Traditional Workshops Go Electronic For Christmas

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  • 1. Traditional workshops go electronic for Christmas Tuesday, December 8, 2009 Maryy andJoseph, the angels, the manger – at Christmas time, lots of people still decorate their homes with high-quality wooden figures depicting the nativity scene. Now, the wood carvers of South Tyrol are moving over to high-tech production methods. A South Tyrolean craftsman wearing ear protection carefully guides a tool arm over a master figure, producing forty or more mini-copies of the original at the cutting machine next to him. This kind of pantograph machine has long been the traditional means of manufacturing wooden figures in many of South Tyrol’s valleys. “Pantographs are often given away in children’s magazines and comics. Kids love them. With just a pencil and paper, they can reproduce their favorite characters on whatever scale they like, and then hang the posters on their wall. The same principle applies here, too – only in this case, we’re talking about producing high-quality wooden carvings,” explains group manager Jürgen Goetz of the Fraunhofer Institute for Manufacturing Engineering and Automation IPA. “First, an artist produces Mary or Joseph by hand, perhaps cast in bronze or brass. Then a colleague at the pantograph traces the figure and the carving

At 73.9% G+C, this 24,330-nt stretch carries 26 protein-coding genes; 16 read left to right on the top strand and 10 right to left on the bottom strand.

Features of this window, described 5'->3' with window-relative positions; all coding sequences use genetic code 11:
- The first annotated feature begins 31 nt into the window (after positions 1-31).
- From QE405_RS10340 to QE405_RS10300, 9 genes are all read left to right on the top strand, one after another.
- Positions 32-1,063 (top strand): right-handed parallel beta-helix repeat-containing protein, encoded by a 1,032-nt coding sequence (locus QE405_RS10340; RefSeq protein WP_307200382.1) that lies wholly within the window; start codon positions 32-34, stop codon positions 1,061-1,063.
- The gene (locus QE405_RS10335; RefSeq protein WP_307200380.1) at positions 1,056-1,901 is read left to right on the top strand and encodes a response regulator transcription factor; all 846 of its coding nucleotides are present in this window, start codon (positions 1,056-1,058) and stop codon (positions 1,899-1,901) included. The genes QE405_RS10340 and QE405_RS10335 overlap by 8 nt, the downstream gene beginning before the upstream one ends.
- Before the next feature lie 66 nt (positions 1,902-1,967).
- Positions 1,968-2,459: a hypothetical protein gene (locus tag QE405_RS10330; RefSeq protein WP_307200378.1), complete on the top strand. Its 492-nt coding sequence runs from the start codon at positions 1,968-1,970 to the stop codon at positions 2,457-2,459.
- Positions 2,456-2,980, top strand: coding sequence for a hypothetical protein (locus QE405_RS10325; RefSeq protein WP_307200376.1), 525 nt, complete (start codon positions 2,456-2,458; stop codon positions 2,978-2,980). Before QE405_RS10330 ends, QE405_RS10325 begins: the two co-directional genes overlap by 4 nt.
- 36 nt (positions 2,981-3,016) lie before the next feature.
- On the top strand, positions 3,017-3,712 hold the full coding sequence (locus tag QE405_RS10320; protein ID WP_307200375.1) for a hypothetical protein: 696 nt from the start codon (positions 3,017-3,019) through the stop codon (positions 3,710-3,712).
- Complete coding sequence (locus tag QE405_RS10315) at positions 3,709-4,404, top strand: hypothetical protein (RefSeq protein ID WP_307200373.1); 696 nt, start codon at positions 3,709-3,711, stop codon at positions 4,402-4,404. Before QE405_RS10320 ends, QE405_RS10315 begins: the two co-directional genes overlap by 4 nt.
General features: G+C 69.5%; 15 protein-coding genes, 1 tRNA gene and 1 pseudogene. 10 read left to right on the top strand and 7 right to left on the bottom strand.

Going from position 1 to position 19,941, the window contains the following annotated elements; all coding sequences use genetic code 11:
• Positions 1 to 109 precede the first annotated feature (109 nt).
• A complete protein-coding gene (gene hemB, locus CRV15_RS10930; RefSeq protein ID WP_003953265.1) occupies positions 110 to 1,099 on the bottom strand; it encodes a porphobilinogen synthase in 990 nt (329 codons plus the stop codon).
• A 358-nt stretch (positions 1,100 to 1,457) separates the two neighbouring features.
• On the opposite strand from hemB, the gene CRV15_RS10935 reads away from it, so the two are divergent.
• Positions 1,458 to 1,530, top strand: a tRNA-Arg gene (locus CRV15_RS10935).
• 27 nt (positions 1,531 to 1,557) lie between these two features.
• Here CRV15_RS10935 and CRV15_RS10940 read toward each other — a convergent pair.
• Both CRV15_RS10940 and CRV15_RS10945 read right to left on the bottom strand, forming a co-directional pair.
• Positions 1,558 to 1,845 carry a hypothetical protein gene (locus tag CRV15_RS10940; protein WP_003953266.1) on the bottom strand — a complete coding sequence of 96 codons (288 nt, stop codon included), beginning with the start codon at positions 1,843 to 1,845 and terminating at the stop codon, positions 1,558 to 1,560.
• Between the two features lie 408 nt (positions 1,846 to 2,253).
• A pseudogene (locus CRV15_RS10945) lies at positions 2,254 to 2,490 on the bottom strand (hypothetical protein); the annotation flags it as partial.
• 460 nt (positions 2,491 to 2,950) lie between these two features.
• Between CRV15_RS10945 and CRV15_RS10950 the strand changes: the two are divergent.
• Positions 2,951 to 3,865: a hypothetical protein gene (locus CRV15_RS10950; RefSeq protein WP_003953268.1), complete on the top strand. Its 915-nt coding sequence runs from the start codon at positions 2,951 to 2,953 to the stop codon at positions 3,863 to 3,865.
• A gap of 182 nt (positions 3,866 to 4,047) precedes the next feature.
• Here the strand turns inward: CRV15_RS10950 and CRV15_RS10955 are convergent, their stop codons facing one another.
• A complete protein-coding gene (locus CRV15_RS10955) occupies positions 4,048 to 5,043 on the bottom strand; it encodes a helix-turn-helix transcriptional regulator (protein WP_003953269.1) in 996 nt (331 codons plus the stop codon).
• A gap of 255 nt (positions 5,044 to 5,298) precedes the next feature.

• 2. machine produces copies.” This traditional way of working has its disadvantages: It’s loud, dusty, and the unenclosed machines are a hazard to workers. Additionally, it often takes several months before even a small production batch is ready for dispatch. The artist must first produce a design, then create a master figure; only after that can manufacturing begin. On behalf of the company 3D Wood, Goetz’ s team of scientists have now developed a new workflow for this traditional branch of woodworking. First, a 3D scanner traces the original, or else data is input from a CAD program. Then a software package processes up to 50,000 scanner data sets of the design model, producing the basis for a CNC program which controls the milling machine. Goetz reels off the technical details: “The 3 meter by 3 meter by 8 meter machine is fully automated, has five simultaneous axes, operates at up to 40,000 revolutions per minute, automatically swops tools, and stops immediately if any malfunction occurs. It produces 42 extremely high-quality copies simultaneously, and their size can vary anywhere between 10 and 600 millimeters.” Using this automated process, figures can be turned out in less than half the previous time – and their quality is better too. This new way of working cuts the time between design of the master and manufacture of the end product from several months to just a few weeks. The artist can even make the master out of soft wood or wax, which is in turn much quicker than casting a figure in bronze and enables work to begin sooner on new contracts. And let’s not forget another happy side-effect: workers no longer need to be exposed to high levels of noise and dust.